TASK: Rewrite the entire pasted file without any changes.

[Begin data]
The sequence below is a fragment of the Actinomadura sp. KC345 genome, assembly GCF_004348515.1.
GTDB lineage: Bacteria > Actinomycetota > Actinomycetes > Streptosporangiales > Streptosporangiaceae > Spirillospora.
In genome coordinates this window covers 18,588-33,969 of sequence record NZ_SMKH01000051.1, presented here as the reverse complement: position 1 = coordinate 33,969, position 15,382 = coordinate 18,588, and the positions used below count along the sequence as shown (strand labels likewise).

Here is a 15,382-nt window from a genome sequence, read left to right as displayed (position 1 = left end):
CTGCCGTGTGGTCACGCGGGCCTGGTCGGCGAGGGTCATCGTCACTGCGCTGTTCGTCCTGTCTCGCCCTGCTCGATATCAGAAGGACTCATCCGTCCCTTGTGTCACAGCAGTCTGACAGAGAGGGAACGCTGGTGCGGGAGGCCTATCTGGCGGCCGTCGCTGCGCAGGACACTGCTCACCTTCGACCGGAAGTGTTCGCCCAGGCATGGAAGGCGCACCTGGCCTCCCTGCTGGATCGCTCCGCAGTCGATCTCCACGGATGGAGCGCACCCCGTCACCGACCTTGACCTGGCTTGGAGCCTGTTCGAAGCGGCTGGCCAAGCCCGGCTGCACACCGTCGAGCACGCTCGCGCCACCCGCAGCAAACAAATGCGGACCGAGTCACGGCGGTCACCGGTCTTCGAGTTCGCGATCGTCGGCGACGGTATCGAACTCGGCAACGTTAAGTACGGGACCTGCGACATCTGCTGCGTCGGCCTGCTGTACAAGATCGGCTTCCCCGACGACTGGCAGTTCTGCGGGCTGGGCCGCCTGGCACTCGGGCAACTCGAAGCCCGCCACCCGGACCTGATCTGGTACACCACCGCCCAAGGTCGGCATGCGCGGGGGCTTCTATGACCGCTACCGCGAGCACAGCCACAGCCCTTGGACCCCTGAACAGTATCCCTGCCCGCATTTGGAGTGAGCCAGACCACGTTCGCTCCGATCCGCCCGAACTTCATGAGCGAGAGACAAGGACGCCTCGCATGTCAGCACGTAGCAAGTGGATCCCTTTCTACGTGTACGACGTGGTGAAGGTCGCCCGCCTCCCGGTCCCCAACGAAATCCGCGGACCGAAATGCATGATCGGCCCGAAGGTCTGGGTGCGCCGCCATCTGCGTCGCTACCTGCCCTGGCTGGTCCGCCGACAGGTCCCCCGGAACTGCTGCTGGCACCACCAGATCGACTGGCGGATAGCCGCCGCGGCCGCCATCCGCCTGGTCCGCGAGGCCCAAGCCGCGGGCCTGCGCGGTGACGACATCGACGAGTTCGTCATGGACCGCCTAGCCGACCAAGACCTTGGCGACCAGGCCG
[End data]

The sequence below is a fragment of the Actinomadura sp. KC345 genome, assembly GCF_004348515.1.
GTDB lineage: Bacteria > Actinomycetota > Actinomycetes > Streptosporangiales > Streptosporangiaceae > Spirillospora.
In genome coordinates this window covers 18,588-33,969 of sequence record NZ_SMKH01000051.1, presented here as the reverse complement: position 1 = coordinate 33,969, position 15,382 = coordinate 18,588, and the positions used below count along the sequence as shown (strand labels likewise).

Here is a 15,382-nt window from a genome sequence, read left to right as displayed (position 1 = left end):
CTGCCGTGTGGTCACGCGGGCCTGGTCGGCGAGGGTCATCGTCACTGCGCTGTTCGTCCTGTCTCGCCCTGCTCGATATCAGAAGGACTCATCCGTCCCTTGTGTCACAGCAGTCTGACAGAGAGGGAACGCTGGTGCGGGAGGCCTATCTGGCGGCCGTCGCTGCGCAGGACACTGCTCACCTTCGACCGGAAGTGTTCGCCCAGGCATGGAAGGCGCACCTGGCCTCCCTGCTGGATCGCTCCGCAGTCGATCTCCACGGATGGAGCGCACCCCGTCACCGACCTTGACCTGGCTTGGAGCCTGTTCGAAGCGGCTGGCCAAGCCCGGCTGCACACCGTCGAGCACGCTCGCGCCACCCGCAGCAAACAAATGCGGACCGAGTCACGGCGGTCACCGGTCTTCGAGTTCGCGATCGTCGGCGACGGTATCGAACTCGGCAACGTTAAGTACGGGACCTGCGACATCTGCTGCGTCGGCCTGCTGTACAAGATCGGCTTCCCCGACGACTGGCAGTTCTGCGGGCTGGGCCGCCTGGCACTCGGGCAACTCGAAGCCCGCCACCCGGACCTGATCTGGTACACCACCGCCCAAGGTCGGCATGCGCGGGGGCTTCTATGACCGCTACCGCGAGCACAGCCACAGCCCTTGGACCCCTGAACAGTATCCCTGCCCGCATTTGGAGTGAGCCAGACCACGTTCGCTCCGATCCGCCCGAACTTCATGAGCGAGAGACAAGGACGCCTCGCATGTCAGCACGTAGCAAGTGGATCCCTTTCTACGTGTACGACGTGGTGAAGGTCGCCCGCCTCCCGGTCCCCAACGAAATCCGCGGACCGAAATGCATGATCGGCCCGAAGGTCTGGGTGCGCCGCCATCTGCGTCGCTACCTGCCCTGGCTGGTCCGCCGACAGGTCCCCCGGAACTGCTGCTGGCACCACCAGATCGACTGGCGGATAGCCGCCGCGGCCGCCATCCGCCTGGTCCGCGAGGCCCAAGCCGCGGGCCTGCGCGGTGACGACATCGACGAGTTCGTCATGGACCGCCTAGCCGACCAAGACCTTGGCGACCAGGCCG